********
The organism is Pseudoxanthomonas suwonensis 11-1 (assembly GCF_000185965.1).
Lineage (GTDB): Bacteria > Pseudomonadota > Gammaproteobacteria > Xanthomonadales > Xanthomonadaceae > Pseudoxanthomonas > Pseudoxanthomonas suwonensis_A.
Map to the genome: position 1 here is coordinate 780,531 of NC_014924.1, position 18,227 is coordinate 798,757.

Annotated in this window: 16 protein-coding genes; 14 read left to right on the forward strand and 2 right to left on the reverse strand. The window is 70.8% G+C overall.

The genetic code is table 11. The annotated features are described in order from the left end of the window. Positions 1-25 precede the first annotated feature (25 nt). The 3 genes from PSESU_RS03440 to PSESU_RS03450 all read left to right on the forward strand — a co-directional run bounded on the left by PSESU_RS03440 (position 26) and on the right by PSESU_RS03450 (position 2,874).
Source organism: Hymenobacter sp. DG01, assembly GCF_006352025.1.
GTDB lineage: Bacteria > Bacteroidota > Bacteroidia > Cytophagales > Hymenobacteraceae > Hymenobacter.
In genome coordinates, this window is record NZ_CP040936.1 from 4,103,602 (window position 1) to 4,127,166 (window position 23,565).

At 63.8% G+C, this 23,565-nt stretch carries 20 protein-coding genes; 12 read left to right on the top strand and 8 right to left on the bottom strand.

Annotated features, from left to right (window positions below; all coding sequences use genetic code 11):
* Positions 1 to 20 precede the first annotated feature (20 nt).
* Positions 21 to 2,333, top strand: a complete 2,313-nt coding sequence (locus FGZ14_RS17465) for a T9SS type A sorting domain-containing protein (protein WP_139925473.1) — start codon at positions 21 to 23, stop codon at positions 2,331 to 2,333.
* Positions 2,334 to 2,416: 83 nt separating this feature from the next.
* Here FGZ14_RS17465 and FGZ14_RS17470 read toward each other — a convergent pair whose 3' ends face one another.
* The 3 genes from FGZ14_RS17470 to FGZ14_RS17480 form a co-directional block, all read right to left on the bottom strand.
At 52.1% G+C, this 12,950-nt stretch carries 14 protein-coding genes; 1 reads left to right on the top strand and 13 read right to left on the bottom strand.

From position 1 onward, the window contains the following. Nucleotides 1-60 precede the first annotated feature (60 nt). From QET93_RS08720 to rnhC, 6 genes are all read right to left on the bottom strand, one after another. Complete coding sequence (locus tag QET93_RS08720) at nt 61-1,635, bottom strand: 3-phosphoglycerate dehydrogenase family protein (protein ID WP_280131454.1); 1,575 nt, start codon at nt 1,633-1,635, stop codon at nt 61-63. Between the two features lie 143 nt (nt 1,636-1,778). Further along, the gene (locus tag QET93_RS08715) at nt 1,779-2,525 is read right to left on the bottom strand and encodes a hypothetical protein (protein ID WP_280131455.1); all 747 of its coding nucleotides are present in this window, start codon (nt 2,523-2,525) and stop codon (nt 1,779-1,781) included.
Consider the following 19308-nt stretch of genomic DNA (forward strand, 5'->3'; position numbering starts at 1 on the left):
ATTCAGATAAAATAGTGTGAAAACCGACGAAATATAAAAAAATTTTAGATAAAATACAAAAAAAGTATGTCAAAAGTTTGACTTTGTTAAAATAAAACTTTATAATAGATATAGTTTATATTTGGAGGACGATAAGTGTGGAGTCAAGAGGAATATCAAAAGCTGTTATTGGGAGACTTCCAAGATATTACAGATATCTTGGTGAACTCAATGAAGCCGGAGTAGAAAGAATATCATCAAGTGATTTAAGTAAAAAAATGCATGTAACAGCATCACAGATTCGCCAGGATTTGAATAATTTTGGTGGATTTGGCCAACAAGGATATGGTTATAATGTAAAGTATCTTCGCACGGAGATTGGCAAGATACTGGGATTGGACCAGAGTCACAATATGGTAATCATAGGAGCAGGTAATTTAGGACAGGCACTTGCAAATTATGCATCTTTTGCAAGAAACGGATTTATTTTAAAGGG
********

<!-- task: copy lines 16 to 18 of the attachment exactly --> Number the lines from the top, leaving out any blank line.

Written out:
At 52.1% G+C, this 12,950-nt stretch carries 14 protein-coding genes; 1 reads left to right on the top strand and 13 read right to left on the bottom strand.

From position 1 onward, the window contains the following. Nucleotides 1-60 precede the first annotated feature (60 nt). From QET93_RS08720 to rnhC, 6 genes are all read right to left on the bottom strand, one after another. Complete coding sequence (locus tag QET93_RS08720) at nt 61-1,635, bottom strand: 3-phosphoglycerate dehydrogenase family protein (protein ID WP_280131454.1); 1,575 nt, start codon at nt 1,633-1,635, stop codon at nt 61-63. Between the two features lie 143 nt (nt 1,636-1,778). Further along, the gene (locus tag QET93_RS08715) at nt 1,779-2,525 is read right to left on the bottom strand and encodes a hypothetical protein (protein ID WP_280131455.1); all 747 of its coding nucleotides are present in this window, start codon (nt 2,523-2,525) and stop codon (nt 1,779-1,781) included.
Consider the following 19308-nt stretch of genomic DNA (forward strand, 5'->3'; position numbering starts at 1 on the left):